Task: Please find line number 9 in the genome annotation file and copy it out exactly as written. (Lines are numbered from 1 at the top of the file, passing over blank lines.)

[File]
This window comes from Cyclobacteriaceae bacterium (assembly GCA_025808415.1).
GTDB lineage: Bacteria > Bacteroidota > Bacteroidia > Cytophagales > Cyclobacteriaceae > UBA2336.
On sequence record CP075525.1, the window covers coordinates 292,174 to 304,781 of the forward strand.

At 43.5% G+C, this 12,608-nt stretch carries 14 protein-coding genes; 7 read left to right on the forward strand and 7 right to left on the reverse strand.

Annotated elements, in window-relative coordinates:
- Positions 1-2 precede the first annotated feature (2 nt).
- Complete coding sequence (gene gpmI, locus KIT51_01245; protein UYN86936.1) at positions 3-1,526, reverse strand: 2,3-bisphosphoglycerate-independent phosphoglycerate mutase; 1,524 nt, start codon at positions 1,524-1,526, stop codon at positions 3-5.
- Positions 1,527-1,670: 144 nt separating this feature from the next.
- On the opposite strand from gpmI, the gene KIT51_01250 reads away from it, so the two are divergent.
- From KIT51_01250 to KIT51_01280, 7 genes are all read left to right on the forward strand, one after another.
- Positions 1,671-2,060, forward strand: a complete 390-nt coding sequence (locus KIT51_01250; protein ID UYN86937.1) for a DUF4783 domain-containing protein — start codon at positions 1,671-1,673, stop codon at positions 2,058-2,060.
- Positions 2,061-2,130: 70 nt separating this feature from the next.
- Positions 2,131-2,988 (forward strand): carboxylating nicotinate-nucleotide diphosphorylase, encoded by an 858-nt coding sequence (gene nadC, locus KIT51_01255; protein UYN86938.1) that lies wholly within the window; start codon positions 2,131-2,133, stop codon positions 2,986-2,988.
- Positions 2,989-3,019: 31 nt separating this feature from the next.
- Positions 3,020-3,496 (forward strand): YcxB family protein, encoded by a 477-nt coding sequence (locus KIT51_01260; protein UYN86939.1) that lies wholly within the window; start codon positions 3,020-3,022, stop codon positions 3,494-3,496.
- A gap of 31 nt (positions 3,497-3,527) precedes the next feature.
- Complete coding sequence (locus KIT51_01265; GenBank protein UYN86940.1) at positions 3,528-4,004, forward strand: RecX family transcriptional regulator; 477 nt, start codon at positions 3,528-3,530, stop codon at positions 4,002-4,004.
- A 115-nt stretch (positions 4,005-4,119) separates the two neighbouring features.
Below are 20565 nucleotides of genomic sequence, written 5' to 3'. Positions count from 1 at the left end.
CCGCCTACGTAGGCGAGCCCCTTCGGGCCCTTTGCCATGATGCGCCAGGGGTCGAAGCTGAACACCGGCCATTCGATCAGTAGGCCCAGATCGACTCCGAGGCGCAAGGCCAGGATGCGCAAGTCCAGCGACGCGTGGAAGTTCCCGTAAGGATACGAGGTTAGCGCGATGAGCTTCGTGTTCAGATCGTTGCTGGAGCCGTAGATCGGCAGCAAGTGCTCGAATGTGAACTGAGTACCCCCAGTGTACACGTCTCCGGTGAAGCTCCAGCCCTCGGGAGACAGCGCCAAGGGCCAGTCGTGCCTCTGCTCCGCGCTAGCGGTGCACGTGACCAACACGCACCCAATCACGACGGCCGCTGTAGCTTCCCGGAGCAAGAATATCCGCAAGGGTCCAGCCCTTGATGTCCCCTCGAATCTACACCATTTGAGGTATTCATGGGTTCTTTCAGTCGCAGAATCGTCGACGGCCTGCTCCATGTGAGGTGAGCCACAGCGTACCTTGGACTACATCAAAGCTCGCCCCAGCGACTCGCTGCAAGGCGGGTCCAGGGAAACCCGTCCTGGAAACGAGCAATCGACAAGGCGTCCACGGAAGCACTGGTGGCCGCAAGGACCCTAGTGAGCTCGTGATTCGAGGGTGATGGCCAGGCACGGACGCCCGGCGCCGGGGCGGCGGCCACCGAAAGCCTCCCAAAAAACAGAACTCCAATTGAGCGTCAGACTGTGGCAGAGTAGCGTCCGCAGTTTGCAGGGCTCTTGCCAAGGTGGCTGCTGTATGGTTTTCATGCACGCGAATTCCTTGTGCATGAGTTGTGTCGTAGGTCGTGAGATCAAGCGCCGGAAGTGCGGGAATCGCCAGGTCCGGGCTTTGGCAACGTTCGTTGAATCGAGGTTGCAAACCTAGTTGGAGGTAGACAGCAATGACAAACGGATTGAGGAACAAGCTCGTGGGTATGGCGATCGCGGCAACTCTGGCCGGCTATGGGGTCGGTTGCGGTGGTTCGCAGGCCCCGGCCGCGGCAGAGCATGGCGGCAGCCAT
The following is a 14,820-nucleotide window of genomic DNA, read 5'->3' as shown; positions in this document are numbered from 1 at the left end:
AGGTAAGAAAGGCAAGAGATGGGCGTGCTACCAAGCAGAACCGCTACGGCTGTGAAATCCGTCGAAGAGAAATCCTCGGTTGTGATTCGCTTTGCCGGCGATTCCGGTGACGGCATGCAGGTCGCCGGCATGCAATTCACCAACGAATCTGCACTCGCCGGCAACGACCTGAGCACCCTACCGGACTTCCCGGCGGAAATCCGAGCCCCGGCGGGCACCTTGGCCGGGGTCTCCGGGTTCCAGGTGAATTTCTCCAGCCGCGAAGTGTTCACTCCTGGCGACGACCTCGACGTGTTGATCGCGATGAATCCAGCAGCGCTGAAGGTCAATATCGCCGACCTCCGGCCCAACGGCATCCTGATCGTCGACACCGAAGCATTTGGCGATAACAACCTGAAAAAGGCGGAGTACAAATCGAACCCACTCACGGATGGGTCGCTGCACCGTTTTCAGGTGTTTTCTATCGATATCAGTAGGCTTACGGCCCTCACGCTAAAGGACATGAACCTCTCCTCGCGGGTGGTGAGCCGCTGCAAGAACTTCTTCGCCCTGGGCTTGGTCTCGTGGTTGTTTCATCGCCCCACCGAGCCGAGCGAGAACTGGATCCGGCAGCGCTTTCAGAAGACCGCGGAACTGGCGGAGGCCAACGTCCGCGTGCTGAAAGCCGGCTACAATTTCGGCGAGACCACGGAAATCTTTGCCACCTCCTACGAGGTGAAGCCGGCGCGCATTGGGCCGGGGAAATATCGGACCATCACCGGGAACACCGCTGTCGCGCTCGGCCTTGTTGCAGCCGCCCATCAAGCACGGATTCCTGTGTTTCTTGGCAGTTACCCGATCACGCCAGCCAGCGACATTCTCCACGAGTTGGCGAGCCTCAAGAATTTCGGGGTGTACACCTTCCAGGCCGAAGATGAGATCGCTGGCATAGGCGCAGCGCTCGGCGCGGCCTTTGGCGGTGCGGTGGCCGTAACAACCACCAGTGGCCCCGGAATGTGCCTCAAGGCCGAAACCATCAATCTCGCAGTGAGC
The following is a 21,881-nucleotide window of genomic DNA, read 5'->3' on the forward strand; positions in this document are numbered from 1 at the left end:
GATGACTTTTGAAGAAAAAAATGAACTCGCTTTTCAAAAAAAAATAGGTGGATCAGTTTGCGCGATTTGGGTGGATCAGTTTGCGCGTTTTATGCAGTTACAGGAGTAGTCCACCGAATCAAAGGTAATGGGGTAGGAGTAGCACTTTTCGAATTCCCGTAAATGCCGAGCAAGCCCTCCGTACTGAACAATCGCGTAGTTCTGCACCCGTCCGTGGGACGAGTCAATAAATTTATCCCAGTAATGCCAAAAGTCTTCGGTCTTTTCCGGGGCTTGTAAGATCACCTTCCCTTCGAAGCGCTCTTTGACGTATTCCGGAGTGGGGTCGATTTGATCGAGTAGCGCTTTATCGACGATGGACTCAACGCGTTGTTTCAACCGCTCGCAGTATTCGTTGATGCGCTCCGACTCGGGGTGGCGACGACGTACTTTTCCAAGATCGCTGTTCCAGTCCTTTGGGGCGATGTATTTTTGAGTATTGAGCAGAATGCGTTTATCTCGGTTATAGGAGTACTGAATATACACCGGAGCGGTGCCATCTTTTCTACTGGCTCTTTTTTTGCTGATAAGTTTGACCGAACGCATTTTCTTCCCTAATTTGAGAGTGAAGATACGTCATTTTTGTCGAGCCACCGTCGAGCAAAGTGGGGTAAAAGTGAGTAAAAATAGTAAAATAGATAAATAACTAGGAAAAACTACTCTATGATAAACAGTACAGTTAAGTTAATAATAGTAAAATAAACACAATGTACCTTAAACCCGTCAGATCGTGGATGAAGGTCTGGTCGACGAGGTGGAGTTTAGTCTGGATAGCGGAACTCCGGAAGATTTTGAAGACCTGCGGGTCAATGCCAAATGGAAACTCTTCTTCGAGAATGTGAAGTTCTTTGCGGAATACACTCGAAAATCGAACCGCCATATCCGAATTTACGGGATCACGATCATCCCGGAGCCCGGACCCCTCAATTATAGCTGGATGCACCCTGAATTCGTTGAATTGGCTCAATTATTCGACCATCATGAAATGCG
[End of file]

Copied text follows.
- On the opposite strand from gpmI, the gene KIT51_01250 reads away from it, so the two are divergent.